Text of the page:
The UK government’s position

This was summarized in a letter from the National Security Adviser, Sir Mark Sedwill to the NATO Secretary-General on 13 April 2018.   Sedwill’s letter made several assertions that were substantiated only by “intelligence”:

  • By 1993, when Russia signed the Chemical Weapons Convention, it is likely that some Novichoks had passed acceptance testing, allowing their use by the Russian military
  • Russia further developed some Novichoks after ratifying the convention
  • During the 2000s, Russia commenced a programme to test means of delivering chemical warfare agents and to train personnel from special units in the use of these weapons. This programme subsequently included investigation of ways of delivering nerve agents, including by application to door handles. 
  • In the mid-2000s, President Putin was closely involved in the Russian chemical weapons programme
  • Within the last decade Russia has produced and stockpiled small quantities of Novichoks

Appearing before the House of Commons Defence Committee on 1 May, Sedwill (11:39) extolled the government’s reaction to the Salisbury incident as “an example of the Fusion Doctrine in practice”.  The Fusion Doctrine brings other government departments under the National Security Council with “the introduction of senior officials as senior responsible owners to deliver each of the NSC’s priorities”.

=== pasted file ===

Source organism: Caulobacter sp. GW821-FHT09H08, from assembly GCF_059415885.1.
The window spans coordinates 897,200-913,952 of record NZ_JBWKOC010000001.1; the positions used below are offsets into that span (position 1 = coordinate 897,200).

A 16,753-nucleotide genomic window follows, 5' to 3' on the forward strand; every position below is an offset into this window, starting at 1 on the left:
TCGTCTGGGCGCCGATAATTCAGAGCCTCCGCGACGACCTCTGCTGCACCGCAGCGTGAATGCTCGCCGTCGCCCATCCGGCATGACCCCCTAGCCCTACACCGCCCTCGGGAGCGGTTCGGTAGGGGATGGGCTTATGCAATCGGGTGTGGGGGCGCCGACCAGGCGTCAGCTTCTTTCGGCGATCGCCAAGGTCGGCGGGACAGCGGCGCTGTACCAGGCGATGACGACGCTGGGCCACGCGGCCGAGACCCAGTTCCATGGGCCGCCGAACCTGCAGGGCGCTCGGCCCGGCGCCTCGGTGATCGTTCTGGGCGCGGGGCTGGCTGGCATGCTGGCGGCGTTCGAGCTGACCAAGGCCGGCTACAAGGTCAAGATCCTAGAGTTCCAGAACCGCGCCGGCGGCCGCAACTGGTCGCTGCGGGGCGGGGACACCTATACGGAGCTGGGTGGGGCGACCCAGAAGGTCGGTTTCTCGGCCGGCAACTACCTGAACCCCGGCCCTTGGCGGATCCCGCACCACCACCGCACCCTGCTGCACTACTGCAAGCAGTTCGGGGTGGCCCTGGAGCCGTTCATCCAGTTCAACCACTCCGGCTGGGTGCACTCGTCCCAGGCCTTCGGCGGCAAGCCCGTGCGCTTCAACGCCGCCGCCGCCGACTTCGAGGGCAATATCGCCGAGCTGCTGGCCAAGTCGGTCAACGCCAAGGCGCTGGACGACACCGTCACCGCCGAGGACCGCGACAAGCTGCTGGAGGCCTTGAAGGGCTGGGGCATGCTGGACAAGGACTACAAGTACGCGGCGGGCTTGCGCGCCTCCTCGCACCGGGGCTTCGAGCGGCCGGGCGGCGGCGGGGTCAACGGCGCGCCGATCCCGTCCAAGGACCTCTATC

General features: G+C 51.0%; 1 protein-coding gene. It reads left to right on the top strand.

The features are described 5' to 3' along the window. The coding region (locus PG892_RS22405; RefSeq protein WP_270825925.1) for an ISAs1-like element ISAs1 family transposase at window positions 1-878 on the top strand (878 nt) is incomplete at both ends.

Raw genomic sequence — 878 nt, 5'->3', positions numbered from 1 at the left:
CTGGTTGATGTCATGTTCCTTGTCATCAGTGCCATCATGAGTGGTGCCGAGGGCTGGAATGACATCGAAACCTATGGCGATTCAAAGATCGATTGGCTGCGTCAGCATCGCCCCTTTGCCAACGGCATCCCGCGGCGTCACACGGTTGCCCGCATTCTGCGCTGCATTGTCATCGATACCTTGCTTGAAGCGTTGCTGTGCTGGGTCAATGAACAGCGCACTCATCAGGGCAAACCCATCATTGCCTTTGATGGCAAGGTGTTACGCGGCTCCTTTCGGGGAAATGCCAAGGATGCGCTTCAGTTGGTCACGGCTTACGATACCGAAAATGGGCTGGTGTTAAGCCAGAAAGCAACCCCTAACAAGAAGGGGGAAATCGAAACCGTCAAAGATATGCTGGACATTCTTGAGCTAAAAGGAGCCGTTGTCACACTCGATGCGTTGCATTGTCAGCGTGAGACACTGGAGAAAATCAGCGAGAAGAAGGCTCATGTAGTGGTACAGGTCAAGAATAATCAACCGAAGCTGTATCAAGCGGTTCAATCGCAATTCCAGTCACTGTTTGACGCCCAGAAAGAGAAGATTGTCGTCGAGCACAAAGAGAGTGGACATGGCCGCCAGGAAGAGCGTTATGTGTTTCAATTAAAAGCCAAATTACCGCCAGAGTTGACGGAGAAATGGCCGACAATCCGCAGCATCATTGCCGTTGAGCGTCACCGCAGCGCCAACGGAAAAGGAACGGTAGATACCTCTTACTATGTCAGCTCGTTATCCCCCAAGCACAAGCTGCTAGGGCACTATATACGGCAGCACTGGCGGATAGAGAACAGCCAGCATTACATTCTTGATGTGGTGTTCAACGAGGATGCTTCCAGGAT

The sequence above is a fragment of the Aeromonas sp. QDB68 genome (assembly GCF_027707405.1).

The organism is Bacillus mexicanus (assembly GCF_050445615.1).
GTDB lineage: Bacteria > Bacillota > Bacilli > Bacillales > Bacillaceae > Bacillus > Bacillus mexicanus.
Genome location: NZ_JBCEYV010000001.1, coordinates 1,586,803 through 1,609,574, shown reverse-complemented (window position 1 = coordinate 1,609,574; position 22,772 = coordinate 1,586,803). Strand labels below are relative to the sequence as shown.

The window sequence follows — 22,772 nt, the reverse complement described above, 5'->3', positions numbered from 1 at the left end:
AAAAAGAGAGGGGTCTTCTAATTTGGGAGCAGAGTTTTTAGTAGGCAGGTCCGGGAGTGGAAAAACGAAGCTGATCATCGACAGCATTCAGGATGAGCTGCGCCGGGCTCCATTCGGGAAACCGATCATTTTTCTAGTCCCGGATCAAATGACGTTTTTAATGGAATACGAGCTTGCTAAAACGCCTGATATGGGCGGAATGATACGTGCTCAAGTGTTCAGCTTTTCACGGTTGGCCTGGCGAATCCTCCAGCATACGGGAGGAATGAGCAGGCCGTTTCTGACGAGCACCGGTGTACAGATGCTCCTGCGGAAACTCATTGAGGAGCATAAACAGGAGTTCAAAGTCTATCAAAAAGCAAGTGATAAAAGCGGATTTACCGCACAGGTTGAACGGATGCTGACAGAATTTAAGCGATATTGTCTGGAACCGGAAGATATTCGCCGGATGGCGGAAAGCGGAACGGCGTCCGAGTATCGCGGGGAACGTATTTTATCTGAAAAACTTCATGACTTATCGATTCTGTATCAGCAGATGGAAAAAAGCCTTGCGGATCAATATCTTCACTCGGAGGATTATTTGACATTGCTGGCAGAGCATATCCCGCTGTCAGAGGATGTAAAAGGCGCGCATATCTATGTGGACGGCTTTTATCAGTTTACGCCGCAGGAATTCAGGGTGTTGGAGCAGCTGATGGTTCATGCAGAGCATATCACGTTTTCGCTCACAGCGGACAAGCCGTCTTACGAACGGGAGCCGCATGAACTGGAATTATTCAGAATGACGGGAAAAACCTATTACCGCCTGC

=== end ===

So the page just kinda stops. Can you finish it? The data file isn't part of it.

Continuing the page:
Sedwill’s involvement in the preparation of the now widely discredited dossier ‘Iraq’s Weapons of Mass Destruction, released in September 2002, calls into question his credibility in making these uncorroborated assertions.   The UK government’s case as set out by Sedwill is based on asserting that “only Russia has the technical means, operational experience and motive for the attack on the Skripals”.  Each of these points is open to serious criticism:-

  • Technical means: it is not seriously disputed that A-234 can be produced at bench scale in any organic chemistry lab.
  • Operational experience: it is alleged that Russia has a track record of state-sponsored assassination, but this does not support the assertion that only Russia has the operational experience for such an assassination. On the contrary, the failure of the assassination attempt, against two unprotected individuals, suggests that the perpetrators lacked the operational experience and competence that one would expect of state-directed assassins.
  • Motive: no other attempted assassinations of defectors from Russian intelligence services have been recorded. If the Russian state had decided to begin assassinating these defectors, it is unlikely that they would have chosen to start in March 2018, just before the presidential election and three months before the FIFA World Cup.   However, as noted above, it is possible to identify motives for other actors to silence Sergei Skripal at this time.

Acknowledgements

We thank Professor Rudy Richardson of the University of Michigan for advice on the toxicology of nerve agents. 

Source: Briefing Note: Update on the Salisbury poisonings | Working Group on Syria, Propaganda and Media


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D-Notice over Skripal poisoning suggests the information we’ve been given was false

Yulia Skripal (right) and her father Sergei: Attacked to hide lies about Trump?